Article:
#1 Choose Low-Maintenance Materials
Your tenants likely won’t want to spend their weekends scrubbing the kitchen. They want a low-maintenance rental home that they can live in – where they won’t have to put in the extra work to keep it in tip-top shape. That’s why you should opt for low-maintenance materials for all of the rooms. As an example, the best bet for your kitchen would be laminate slabs. They’re low-priced and low-maintenance, so you and your tenants won’t have to worry about any scratches.
#2 Do Not Over-Furnish
Even if you’ve furnished your rental, your tenants will still want to furnish it with their own sofas, tables, beds, and more. With that said, it’s vital not to over-furnish it. Don’t go overboard as your tenants will want to make the unit their own. This is particularly true for tenants that intend to alter the space to meet their family’s needs. Tenants with young children may want to create a separate play area, and pet-owning tenants may want a space to crate-train their dogs.
#3 Do Not Over-Decorate
If your rental looks like a vintage store, your tenants won’t be able to walk around comfortably. Every day, they’ll be worried that they’ll break one of the extremely expensive vases you’ve decided to display by the bookcase.
Besides, what you consider to be “art” may not be what your tenant considers to be art, but instead, clutter. It’s subjective, so just store it away for now. A couple of frames is fine, but don’t go overboard by decorating it with an outrageous number of things.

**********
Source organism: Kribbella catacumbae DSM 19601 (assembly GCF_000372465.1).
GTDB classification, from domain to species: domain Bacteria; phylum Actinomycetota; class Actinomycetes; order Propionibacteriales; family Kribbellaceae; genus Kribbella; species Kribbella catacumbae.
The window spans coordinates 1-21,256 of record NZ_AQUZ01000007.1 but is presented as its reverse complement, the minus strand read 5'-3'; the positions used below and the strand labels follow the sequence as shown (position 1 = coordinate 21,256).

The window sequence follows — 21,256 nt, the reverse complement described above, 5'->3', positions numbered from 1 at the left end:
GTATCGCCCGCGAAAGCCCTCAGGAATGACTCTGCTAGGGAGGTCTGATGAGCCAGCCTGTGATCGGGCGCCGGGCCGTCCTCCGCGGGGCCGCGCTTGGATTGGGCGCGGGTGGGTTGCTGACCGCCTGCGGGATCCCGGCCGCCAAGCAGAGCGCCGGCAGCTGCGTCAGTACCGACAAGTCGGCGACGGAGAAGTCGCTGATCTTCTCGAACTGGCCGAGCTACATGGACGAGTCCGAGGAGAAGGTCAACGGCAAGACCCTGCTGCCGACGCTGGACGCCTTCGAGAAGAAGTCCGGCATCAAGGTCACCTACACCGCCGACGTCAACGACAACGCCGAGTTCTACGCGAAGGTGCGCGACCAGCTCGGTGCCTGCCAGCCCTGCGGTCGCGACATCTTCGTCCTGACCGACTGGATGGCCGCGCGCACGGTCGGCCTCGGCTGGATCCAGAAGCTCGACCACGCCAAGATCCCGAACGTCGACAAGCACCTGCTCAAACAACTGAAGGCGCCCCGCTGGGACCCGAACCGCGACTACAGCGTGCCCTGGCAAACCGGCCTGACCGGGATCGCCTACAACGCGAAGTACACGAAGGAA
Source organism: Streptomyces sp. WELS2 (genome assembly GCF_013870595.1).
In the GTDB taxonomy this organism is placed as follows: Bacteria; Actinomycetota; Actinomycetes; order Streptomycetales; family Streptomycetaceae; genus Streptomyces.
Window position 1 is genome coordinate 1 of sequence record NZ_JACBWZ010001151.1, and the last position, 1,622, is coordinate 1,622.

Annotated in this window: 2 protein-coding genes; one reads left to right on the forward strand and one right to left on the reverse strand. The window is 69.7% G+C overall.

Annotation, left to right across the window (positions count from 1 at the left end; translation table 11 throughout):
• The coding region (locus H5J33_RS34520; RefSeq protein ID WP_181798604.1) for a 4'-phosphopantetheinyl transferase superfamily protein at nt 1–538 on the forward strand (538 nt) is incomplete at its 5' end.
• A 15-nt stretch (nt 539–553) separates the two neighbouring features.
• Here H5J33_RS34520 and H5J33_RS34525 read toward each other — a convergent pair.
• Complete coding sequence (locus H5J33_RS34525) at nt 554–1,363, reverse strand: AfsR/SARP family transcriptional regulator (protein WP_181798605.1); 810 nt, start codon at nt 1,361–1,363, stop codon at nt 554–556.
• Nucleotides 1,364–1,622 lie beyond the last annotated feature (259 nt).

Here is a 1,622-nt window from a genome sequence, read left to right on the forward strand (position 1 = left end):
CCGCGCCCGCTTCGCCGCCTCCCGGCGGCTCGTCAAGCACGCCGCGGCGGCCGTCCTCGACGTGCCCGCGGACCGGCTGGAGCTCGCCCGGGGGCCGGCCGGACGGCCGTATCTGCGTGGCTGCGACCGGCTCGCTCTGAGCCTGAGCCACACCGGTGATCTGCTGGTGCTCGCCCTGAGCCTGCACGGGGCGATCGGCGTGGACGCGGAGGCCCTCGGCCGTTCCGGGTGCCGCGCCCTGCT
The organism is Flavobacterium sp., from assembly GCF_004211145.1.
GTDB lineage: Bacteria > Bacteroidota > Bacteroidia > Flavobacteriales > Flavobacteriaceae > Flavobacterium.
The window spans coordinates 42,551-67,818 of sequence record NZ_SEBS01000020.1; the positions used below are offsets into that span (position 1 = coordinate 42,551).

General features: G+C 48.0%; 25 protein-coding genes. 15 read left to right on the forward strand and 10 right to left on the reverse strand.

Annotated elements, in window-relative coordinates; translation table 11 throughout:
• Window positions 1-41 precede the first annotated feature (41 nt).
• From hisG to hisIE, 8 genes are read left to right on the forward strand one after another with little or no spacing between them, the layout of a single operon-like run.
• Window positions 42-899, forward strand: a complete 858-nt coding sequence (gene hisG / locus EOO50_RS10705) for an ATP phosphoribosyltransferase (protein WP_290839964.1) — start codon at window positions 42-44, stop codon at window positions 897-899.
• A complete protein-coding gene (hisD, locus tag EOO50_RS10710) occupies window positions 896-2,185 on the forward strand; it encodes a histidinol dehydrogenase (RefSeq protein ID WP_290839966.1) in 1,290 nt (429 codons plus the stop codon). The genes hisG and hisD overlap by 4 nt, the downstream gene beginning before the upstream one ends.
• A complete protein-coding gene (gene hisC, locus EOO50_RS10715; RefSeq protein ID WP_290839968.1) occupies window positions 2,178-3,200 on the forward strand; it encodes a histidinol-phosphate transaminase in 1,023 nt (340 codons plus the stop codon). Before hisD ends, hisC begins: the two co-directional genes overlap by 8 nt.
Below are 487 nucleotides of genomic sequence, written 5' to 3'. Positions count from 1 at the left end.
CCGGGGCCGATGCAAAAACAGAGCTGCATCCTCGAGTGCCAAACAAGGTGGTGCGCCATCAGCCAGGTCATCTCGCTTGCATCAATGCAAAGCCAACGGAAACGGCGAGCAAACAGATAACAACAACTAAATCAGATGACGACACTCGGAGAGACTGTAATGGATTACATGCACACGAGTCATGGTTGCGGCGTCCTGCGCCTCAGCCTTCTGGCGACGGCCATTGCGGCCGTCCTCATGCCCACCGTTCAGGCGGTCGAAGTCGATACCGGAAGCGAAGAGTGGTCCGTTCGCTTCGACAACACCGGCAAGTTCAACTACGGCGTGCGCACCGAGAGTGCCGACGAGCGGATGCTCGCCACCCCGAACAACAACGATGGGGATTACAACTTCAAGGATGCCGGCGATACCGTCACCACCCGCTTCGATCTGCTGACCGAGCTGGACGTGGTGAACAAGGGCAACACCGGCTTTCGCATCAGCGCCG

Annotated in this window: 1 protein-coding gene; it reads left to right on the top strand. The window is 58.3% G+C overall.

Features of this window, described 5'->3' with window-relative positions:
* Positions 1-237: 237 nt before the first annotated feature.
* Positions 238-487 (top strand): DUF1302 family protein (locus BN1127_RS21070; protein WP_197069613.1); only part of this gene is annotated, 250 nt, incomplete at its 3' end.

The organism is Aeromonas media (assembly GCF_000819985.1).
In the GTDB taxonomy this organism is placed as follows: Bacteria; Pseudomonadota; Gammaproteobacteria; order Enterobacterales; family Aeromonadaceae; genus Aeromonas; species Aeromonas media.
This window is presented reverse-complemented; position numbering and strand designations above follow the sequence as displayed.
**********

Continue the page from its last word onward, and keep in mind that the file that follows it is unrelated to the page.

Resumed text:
#4 Provide Lots of Storage Space
One of the things that will attract tenants to your property is storage space. Tenants, including students, young professionals, and families will always want a place to put their things. It doesn’t matter if they’re minimalists – they’ll still need some space for their items.
When choosing cupboards, wardrobes, etc., go for the one with the most storage. If possible, look for floor-to-ceiling furniture that makes use of all of the space. If your rental’s interior is awkwardly shaped, ask your townhouse management company to create custom cabinets. For tiny homes, you can optimize the space by customizing beds, counters, etc. to double as storage spaces.
#5 Live in the Property
Want to make sure that your furniture makes sense? Try to live in the rental unit. It’s the best way to check if your furniture works and fits your future tenants’ day-to-day needs. Will they be able to cook, work, sleep, and even walk properly around the property? If there are things in their way, get rid of them, or move them over to where they won’t be able to obstruct your tenant’s path.
Need Help Furnishing Your South Florida Property?
The experts at Luxury Property Care have been in the real estate business for years. We’ve established a wide network of vendors that can help us and our clients make their residential rental properties as attractive as possible. If you need help sprucing up your property prior to renting it out, ring us today.